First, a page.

With the main building program in progress, the council retained Wardell's plans and proceeded with the construction under the supervision of Edmund Blacket, another of Australia's best-known colonial architects, who
Sydney is the state capital of New South Wales and the most populous city in Australia and Oceania. Located on Australia's east coast, the metropolis surrounds Port Jackson and extends about 70 km on its periphery towards the Blue Mountains to the west, Hawkesbury to the north, the Royal National Park to the south and Macarthur to the south-west. Sydney is made up of 40 local government areas and 15 contiguous regions. Residents of the city are known as "Sydneysiders"; as of June 2017, Sydney's estimated metropolitan population was 5,230,330 and is home to 65% of the state's population. Indigenous Australians have inhabited the Sydney area for at least 30,000 years, thousands of engravings remain throughout the region, making it one of the richest in Australia in terms of Aboriginal archaeological sites. During his first Pacific voyage in 1770, Lieutenant James Cook and his crew became the first Europeans to chart the eastern coast of Australia, making landfall at Botany Bay and inspiring British interest in the area.
In 1788, the First Fleet of convicts, led by Arthur Phillip, founded Sydney as a British penal colony, the first European settlement in Australia. Phillip named the city Sydney in recognition of 1st Viscount Sydney. Penal transportation to New South Wales ended soon after Sydney was incorporated as a city in 1842. A gold rush occurred in the colony in 1851, over the next century, Sydney transformed from a colonial outpost into a major global cultural and economic centre. After World War II, it experienced mass migration and became one of the most multicultural cities in the world. At the time of the 2011 census, more than 250 different languages were spoken in Sydney. In the 2016 Census, about 35.8% of residents spoke a language other than English at home. Furthermore, 45.4% of the population reported having been born overseas, making Sydney the 3rd largest foreign born population of any city in the world after London and New York City, respectively. Despite being one of the most expensive cities in the world, the 2018 Mercer Quality of Living Survey ranks Sydney tenth in the world in terms of quality of living, making it one of the most livable cities.
It is classified as an Alpha+ World City by Globalization and World Cities Research Network, indicating its influence in the region and throughout the world. Ranked eleventh in the world for economic opportunity, Sydney has an advanced market economy with strengths in finance and tourism. There is a significant concentration of foreign banks and multinational corporations in Sydney and the city is promoted as Australia's financial capital and one of Asia Pacific's leading financial hubs. Established in 1850, the University of Sydney is Australia's first university and is regarded as one of the world's leading universities. Sydney is home to the oldest library in Australia, State Library of New South Wales, opened in 1826. Sydney has hosted major international sporting events such as the 2000 Summer Olympics; the city is among the top fifteen most-visited cities in the world, with millions of tourists coming each year to see the city's landmarks. Boasting over 1,000,000 ha of nature reserves and parks, its notable natural features include Sydney Harbour, the Royal National Park, Royal Botanic Garden and Hyde Park, the oldest parkland in the country.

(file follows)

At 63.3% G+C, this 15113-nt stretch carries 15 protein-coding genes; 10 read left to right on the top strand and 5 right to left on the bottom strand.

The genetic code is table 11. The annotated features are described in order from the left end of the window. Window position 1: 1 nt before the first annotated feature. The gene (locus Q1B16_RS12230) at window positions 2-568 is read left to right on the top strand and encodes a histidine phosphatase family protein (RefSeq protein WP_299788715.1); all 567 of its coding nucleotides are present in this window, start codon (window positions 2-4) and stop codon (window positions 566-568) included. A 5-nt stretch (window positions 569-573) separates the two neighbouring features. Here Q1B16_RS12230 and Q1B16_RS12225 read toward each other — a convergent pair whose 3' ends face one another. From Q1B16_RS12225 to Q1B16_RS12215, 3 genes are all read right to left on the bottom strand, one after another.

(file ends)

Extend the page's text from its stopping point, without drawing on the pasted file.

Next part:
Built attractions such as the Sydney Harbour Bridge and the World Heritage-listed Sydney Opera House are well known to international visitors. The main passenger airport serving the metropolitan area is Kingsford-Smith Airport, one of the world's oldest continually operating airports. Established in 1906, Central station, the largest and busiest railway station in the state, is the main hub of the city's rail network; the first people to inhabit the area now known as Sydney were indigenous Australians having migrated from northern Australia and before that from southeast Asia. Radiocarbon dating suggests human activity first started to occur in the Sydney area from around 30,735 years ago. However, numerous Aboriginal stone tools were found in Western Sydney's gravel sediments that were dated from 45,000 to 50,000 years BP, which would indicate that there was human settlement in Sydney earlier than thought; the first meeting between the native people and the British occurred on 29 April 1770 when Lieutenant James Cook landed at Botany Bay on the Kurnell Peninsula and encountered the Gweagal clan.
He noted in his journal that they were somewhat hostile towards the foreign visitors. Cook was not commissioned to start a settlement, he spent a short time collecting food and conducting scientific observations before continuing further north along the east coast of Australia and claiming the new land he had discovered for Britain. Prior to the arrival of the British there were 4,000 to 8,000 native people in Sydney from as many as 29 different clans; the earliest British settlers called the natives Eora people. "Eora" is the term the indigenous population used to explain their origins upon first contact with the British. Its literal meaning is "from this place". Sydney Cove from Port Jackson to Petersham was inhabited by the Cadigal clan; the principal language groups were Darug and Dharawal. The earliest Europeans to visit the area noted that the indigenous people were conducting activities such as camping and fishing, using trees for bark and food, collecting shells, cooking fish. Britain—before that, England—and Ireland had for a long time been sending their convicts across the Atlantic to the American colonies.